Once again, the cover story in this week’s issue of Época magazine contains false accusations involving Odebrecht Infrastructure. The following is the company’s full position statement on that article:

Odebrecht Infrastructure (OI) maintains an institutional relationship with former President Lula [Luiz Inácio Lula da Silva] in a transparent manner consistent with the position and importance of his role as a former leader of Brazil. The company has invited the former president to give lectures to businesspersons, investors, political leaders and opinion makers at events aimed to showcase the potential of Brazil and its companies – as well as to encourage the full exercise of democracy and social inclusion allied with economic development, precisely as the presidents and former presidents of other countries such as the United States, France and Spain have done, when promoting companies from their home countries with a view to obtaining a larger share of the global market. 

The company also points out that the excerpts of e-mails released by the Federal Police in Paraná are merely a record of the company’s legitimate and natural institutional activities and its participation in debates on strategic projects for the country – in the countries in which it operates, especially as an investor. The company regrets, however, the disclosure and misinterpretations of messages that are not related to the ongoing case in the Federal Court at Paraná.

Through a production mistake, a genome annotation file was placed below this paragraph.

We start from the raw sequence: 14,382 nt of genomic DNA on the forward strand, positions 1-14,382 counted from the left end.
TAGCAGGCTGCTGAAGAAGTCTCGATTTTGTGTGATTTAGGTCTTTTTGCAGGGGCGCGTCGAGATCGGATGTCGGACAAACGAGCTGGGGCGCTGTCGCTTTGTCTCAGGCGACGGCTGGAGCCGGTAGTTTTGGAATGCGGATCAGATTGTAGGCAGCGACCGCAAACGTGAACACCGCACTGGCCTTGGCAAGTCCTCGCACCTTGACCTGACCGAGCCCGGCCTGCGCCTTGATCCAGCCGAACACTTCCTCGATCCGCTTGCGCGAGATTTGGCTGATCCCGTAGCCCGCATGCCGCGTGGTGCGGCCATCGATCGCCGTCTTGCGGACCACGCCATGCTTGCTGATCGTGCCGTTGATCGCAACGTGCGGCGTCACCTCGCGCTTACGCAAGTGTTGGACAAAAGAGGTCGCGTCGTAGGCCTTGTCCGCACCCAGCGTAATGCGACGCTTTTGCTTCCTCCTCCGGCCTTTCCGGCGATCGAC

OI adds that it has never been involved in any projects in Namibia. The Baynes hydroelectric project in that country, which is mentioned in the emails, was not carried out.

OI has never taken part in any project in Equatorial Guinea. It tendered a bid for the Mongomoyen Terminal Airport project, but was not successful. The company did not make donations to or finance the Beija-Flor Samba school during Rio’s carnival in 2015.

In Ghana, OI is a partner in the joint venture that is building the eastern road corridor, which is under the leadership of Andrade Gutierrez. The Ghanaian government has obtained BNDES-EXIM funding for the project, in which the joint venture’s leader acts as the intervening exporter of the goods and services produced in Brazil that are used in the project, in accordance with the rules and regulations for this type of financing.

OI did not tender a bid for the construction of the Moamba Major dam in Mozambique, a project that, as is common knowledge, is being built by Andrade Gutierrez. The company has never had any contact with and has no knowledge of a “Mozambican biofuel company” called MJ3.